Calm, serenity and harmony triumph in this painting. Wearing a woollen cape and a red hood, the young shepherdess (perhaps the painter's own daughter) is standing in front of her flock. She is knitting, looking down at her work. In a monotonous landscape stretching, unbroken, to the horizon, she is alone with her animals. The flock forms a patch of undulating light, reflecting the rays of the setting sun. The scene is an admirable mixture of accuracy and melancholy. Millet observed the minutest details, like the small flowers in the foreground. He makes use of the perfect harmony of blues, reds and golds.
Since 1862, Millet had been thinking about a picture of a shepherdess guarding her sheep. He didn't tell anyone about it, but Alfred Sensier recounts that the theme "had taken hold of him".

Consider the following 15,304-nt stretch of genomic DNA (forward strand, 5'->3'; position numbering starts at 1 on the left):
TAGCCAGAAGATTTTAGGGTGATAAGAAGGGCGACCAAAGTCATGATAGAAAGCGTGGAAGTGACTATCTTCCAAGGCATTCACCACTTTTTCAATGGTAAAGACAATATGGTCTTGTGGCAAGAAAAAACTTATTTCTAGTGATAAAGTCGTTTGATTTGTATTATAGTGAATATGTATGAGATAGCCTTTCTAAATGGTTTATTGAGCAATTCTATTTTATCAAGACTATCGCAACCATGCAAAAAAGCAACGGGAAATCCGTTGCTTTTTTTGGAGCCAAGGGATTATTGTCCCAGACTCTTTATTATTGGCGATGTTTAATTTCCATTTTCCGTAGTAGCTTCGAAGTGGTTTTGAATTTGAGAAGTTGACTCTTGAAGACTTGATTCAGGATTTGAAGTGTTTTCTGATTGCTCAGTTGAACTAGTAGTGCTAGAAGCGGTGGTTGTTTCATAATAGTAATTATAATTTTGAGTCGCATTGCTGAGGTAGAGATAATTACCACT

On completion, the work was presented at the 1864 Salon where it was warmly received. "An exquisite painting" for some, "a masterpiece" for others, this most peaceful of scenes captivated all those who preferred images of idyllic country scenes to those of peasant squalor. Bergère avec son troupeau was even awarded a medal, and the State, which until then had shown little interest, was eager to acquire it. However, the work had already been promised to the collector Paul Tesse. Like a number of other paintings by Millet, this one finally entered the national collections in 1909, thanks to a bequest by Alfred Chauchard, the director of the Grands Magasins du Louvre.